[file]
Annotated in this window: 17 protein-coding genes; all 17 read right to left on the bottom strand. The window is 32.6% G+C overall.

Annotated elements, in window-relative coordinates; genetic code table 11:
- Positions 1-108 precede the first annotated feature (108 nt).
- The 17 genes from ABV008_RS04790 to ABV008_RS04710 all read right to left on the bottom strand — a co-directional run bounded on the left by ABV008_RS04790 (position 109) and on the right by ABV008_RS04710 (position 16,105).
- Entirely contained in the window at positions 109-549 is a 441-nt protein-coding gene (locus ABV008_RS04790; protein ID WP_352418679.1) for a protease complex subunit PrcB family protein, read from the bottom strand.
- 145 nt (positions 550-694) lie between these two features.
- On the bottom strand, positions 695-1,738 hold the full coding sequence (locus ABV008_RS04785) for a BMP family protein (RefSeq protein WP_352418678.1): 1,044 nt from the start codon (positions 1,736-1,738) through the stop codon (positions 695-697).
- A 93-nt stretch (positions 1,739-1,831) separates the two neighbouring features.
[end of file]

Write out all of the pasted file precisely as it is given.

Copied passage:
Annotated in this window: 17 protein-coding genes; all 17 read right to left on the bottom strand. The window is 32.6% G+C overall.

Annotated elements, in window-relative coordinates; genetic code table 11:
- Positions 1-108 precede the first annotated feature (108 nt).
- The 17 genes from ABV008_RS04790 to ABV008_RS04710 all read right to left on the bottom strand — a co-directional run bounded on the left by ABV008_RS04790 (position 109) and on the right by ABV008_RS04710 (position 16,105).
- Entirely contained in the window at positions 109-549 is a 441-nt protein-coding gene (locus ABV008_RS04790; protein ID WP_352418679.1) for a protease complex subunit PrcB family protein, read from the bottom strand.
- 145 nt (positions 550-694) lie between these two features.
- On the bottom strand, positions 695-1,738 hold the full coding sequence (locus ABV008_RS04785) for a BMP family protein (RefSeq protein WP_352418678.1): 1,044 nt from the start codon (positions 1,736-1,738) through the stop codon (positions 695-697).
- A 93-nt stretch (positions 1,739-1,831) separates the two neighbouring features.